For the first time ever, Volkswagen will be using a new 3D printing process called binder jetting to manufacture components at the company’s plant in Wolfsburg, Germany.

Unlike conventional 3D printing which uses a laser to build a component layer by layer from metallic powder, the binder jetting process uses an adhesive. The finished component is then heated and shaped. Watch the video below to better understand the process.

This will not only reduce costs but increase productivity by cutting production time by months. The components will also be lighter, weighing only half as much as those made from sheet steel.

Volkswagen is currently the only car manufacturer using this 3D printing technology in the production process. In achieving this, Volkswagen has invested around 50 million euros over the past five years. The company also announced its collaboration with Siemens and HP in this effort.

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HP will provide the high-tech printers needed while Siemens will assist with special software for additive manufacturing. Together Volkswagen and Siemens also optimises the positioning of these components in the build chamber.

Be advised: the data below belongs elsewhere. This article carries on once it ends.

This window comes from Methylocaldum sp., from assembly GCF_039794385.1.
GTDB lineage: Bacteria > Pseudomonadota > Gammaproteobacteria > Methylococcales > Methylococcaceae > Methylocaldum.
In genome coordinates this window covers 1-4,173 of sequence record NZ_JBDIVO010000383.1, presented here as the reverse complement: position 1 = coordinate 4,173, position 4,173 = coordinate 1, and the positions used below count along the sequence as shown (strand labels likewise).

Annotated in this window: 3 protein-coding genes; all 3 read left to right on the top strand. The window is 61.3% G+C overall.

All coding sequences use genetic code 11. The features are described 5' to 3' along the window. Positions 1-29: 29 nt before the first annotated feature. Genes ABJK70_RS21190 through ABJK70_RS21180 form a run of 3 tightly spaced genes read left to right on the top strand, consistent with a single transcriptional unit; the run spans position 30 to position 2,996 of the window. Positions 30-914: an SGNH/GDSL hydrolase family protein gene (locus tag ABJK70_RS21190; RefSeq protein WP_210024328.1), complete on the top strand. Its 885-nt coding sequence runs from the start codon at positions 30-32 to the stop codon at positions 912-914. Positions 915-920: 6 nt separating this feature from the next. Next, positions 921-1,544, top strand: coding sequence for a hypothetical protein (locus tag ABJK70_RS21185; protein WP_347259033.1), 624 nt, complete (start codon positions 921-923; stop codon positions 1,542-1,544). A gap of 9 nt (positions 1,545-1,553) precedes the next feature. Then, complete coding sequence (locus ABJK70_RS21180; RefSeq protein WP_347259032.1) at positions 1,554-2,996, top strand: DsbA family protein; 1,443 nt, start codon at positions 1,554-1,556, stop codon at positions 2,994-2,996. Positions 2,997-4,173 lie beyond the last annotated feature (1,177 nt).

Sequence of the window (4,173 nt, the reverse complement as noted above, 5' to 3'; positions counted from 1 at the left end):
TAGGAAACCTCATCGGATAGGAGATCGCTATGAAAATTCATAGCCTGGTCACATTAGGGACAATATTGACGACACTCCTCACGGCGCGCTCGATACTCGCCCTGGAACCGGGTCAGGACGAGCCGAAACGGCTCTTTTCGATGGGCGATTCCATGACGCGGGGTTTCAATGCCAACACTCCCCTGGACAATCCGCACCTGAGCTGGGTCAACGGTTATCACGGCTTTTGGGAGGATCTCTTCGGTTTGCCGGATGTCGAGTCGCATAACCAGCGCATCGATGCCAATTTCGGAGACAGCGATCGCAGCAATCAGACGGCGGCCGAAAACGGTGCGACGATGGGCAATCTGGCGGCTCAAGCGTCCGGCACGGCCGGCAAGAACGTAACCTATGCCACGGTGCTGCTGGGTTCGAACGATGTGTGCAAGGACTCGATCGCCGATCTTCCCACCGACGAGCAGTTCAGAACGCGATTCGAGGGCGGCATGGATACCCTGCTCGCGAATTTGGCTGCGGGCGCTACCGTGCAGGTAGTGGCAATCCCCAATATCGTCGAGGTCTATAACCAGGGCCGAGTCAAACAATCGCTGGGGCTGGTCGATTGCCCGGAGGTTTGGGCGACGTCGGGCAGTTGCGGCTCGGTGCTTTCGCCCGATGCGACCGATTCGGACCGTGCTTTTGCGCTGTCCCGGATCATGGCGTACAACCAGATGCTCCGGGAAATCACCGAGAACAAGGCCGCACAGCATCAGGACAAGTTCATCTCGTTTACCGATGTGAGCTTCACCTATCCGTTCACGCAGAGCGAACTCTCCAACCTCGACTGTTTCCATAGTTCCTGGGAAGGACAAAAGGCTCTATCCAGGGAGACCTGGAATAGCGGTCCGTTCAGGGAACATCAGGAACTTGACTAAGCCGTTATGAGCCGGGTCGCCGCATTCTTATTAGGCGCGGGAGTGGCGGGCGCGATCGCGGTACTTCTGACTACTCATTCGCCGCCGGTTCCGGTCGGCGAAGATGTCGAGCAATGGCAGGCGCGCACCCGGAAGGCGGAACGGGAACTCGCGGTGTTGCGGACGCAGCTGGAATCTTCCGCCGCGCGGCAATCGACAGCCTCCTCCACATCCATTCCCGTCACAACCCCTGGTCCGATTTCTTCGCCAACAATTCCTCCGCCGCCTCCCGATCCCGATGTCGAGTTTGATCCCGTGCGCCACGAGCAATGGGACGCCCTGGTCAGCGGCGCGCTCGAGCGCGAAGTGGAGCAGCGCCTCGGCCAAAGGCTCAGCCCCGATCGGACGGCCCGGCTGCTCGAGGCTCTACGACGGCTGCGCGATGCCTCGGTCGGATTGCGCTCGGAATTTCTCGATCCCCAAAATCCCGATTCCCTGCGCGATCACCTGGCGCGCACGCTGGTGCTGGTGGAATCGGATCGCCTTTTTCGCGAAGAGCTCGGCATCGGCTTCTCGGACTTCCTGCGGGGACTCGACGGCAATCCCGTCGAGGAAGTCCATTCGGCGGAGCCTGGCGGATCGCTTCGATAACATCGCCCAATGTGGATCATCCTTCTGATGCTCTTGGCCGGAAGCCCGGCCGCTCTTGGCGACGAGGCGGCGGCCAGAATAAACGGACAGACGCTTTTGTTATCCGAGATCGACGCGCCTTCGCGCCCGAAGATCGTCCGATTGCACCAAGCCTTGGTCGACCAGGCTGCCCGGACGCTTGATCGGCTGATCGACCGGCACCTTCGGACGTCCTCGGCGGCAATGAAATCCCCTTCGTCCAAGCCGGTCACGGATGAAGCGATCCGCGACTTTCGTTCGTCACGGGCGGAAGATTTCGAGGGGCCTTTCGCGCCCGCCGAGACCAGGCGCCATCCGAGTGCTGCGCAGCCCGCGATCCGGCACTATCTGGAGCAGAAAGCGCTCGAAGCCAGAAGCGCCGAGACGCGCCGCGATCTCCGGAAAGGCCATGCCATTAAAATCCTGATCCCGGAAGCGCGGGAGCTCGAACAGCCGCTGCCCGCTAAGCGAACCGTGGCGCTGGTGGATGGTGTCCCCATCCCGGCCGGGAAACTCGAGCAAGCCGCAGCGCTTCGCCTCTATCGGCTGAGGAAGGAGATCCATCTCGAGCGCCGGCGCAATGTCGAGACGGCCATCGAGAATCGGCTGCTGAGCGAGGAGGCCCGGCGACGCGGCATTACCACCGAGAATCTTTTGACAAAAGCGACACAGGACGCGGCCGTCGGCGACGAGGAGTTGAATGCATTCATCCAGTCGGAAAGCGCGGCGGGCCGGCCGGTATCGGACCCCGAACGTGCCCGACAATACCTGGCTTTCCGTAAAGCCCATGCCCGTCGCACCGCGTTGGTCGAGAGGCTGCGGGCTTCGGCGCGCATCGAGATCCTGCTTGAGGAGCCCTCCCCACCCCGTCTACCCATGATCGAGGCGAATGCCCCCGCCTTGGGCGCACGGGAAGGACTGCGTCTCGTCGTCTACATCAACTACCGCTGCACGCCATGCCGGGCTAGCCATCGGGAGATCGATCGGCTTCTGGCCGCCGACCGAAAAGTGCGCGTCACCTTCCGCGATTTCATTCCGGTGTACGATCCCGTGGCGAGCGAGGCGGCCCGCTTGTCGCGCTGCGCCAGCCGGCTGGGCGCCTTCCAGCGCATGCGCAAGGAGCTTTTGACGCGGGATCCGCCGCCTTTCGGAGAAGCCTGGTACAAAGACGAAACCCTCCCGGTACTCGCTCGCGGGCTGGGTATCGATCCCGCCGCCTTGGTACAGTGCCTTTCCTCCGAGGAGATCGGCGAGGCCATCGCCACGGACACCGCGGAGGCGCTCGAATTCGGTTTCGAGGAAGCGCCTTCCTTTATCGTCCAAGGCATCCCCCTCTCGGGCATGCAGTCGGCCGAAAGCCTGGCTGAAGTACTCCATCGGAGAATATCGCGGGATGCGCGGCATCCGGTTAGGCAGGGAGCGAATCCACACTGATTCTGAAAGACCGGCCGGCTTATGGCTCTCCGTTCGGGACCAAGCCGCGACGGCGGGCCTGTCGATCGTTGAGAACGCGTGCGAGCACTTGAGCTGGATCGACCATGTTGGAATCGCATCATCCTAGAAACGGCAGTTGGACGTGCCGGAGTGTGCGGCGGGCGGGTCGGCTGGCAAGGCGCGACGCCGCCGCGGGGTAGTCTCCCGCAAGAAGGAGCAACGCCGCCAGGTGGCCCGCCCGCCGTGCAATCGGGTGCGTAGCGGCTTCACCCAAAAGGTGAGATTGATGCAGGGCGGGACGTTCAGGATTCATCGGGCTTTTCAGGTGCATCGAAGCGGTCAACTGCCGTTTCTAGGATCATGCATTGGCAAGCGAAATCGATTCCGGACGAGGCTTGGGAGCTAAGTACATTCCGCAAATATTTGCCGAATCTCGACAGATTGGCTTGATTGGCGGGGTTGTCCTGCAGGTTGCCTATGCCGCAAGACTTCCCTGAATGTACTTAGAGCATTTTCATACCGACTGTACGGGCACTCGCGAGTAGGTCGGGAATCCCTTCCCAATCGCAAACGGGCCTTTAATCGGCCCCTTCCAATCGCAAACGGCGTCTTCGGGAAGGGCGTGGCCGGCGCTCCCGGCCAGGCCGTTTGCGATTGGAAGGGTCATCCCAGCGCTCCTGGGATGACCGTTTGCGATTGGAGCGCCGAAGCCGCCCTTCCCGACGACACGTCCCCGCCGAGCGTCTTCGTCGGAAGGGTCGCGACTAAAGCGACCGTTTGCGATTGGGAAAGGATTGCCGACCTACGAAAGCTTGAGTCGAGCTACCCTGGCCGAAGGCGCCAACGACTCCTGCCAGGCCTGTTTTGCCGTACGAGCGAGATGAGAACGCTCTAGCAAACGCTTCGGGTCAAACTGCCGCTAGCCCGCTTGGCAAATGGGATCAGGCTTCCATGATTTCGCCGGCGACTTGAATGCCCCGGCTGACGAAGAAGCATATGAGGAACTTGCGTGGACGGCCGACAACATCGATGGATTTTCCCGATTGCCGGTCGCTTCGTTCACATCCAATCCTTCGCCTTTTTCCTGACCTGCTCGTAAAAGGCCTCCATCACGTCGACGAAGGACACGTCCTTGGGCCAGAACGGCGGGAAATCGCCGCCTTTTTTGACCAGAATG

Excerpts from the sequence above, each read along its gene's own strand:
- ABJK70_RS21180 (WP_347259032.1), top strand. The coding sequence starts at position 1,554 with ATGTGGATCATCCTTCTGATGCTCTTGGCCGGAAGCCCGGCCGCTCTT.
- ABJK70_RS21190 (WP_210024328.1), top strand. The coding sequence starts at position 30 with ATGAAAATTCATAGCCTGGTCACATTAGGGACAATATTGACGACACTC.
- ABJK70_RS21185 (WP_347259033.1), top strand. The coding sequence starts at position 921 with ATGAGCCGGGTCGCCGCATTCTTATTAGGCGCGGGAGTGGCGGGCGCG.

The process is called “nesting”, a technique that Volkswagen says allows them to produce twice as many parts per print session, compared to conventional 3D printing methods.

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The first components made using the binder jetting process includes components for the A-pillar of the T-Roc cabriolet. These weigh almost 50% less than conventional components made from sheet steel.

By 2025, Volkswagen aims to produce up to 100,000 components by 3D printing in Wolfsburg each year. In the last 25 years, Volkswagen has produced over one million components via 3D printing. Typical components for prototype vehicles include center consoles, door cladding, instrument panels and bumpers.